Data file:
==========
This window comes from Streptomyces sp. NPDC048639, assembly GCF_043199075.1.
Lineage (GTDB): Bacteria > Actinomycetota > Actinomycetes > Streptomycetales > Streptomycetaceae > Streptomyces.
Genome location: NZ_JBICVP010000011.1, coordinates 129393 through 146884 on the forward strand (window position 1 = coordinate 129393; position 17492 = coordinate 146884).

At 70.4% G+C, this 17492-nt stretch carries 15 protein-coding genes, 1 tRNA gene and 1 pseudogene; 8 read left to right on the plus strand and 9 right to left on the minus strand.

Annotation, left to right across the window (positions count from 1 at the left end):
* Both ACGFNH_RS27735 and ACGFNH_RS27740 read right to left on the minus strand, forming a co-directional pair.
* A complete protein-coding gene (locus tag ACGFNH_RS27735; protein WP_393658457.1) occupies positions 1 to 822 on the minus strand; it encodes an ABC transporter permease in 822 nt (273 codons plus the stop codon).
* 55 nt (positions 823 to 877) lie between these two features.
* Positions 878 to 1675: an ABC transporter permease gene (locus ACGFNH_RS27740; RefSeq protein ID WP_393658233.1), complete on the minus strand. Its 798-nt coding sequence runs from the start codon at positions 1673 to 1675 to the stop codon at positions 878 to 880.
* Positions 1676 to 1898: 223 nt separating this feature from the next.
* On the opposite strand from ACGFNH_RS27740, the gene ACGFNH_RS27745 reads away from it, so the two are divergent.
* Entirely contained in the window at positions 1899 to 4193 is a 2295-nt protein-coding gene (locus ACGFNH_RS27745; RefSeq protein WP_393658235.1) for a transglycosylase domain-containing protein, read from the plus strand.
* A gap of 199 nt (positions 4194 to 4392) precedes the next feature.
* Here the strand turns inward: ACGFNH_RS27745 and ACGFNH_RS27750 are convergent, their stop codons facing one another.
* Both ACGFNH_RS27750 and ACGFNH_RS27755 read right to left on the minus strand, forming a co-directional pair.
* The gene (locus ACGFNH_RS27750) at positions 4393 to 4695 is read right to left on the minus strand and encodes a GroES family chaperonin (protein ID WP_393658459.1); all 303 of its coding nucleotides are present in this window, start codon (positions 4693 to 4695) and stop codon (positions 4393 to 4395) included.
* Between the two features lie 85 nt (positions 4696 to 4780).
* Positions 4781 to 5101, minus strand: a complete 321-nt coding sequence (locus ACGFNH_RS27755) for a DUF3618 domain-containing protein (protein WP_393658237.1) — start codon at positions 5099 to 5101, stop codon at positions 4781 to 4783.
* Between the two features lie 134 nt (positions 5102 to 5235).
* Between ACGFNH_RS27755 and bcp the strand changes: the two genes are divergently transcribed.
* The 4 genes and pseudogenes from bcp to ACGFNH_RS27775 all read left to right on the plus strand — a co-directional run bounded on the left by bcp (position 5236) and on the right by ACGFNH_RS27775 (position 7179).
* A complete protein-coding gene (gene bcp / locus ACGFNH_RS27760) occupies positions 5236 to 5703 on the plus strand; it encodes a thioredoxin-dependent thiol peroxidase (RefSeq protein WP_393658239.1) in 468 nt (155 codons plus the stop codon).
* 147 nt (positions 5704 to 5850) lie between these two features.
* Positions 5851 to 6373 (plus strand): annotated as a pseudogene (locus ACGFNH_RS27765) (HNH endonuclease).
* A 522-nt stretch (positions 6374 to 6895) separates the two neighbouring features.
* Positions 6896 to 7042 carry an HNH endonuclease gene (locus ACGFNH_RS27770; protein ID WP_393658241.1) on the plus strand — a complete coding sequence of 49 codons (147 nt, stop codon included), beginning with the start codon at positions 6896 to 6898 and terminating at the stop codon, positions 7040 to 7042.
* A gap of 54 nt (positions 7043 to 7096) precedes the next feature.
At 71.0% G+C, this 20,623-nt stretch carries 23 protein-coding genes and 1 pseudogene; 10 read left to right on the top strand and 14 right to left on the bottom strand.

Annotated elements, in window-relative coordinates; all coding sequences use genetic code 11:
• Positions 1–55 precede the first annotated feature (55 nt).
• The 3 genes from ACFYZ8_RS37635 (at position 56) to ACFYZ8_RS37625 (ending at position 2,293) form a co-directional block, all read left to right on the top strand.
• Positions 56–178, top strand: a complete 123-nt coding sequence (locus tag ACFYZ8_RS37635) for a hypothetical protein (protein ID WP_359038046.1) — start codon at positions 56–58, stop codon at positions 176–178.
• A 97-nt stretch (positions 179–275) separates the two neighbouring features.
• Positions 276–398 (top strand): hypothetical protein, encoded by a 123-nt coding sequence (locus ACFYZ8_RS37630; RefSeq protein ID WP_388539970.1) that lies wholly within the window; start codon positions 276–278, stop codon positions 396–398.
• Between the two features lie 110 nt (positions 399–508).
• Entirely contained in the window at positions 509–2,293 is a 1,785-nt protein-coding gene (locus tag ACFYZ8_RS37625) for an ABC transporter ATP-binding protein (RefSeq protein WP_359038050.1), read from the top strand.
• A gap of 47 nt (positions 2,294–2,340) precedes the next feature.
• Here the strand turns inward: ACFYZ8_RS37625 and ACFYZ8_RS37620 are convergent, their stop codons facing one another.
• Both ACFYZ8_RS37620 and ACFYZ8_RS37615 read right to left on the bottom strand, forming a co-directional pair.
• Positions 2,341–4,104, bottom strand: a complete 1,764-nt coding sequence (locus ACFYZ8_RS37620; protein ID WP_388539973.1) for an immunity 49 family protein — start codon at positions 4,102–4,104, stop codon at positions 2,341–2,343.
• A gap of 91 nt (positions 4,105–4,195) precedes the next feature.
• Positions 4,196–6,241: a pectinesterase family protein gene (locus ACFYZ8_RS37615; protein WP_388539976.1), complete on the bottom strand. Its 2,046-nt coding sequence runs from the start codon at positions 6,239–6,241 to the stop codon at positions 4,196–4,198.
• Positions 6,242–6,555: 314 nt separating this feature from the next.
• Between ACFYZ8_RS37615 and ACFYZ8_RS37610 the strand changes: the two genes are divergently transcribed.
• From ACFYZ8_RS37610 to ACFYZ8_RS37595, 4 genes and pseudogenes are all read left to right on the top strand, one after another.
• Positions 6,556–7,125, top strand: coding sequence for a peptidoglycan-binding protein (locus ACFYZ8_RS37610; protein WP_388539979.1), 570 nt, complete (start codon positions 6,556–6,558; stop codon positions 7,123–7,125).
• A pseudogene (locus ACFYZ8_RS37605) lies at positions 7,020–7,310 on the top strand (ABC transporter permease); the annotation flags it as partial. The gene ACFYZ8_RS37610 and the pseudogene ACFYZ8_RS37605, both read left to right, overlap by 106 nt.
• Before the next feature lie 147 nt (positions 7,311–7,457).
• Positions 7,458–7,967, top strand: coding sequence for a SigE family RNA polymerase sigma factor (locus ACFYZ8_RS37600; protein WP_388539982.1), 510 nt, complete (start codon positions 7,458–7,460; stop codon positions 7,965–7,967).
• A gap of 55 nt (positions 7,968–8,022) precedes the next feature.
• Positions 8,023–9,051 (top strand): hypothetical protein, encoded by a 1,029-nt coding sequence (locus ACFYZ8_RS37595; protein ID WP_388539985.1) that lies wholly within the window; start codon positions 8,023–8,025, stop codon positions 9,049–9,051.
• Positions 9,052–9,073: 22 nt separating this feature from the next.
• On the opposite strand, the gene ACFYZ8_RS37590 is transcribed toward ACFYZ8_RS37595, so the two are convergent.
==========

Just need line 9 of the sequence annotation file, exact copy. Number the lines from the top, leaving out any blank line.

* Positions 878 to 1675: an ABC transporter permease gene (locus ACGFNH_RS27740; RefSeq protein ID WP_393658233.1), complete on the minus strand. Its 798-nt coding sequence runs from the start codon at positions 1673 to 1675 to the stop codon at positions 878 to 880.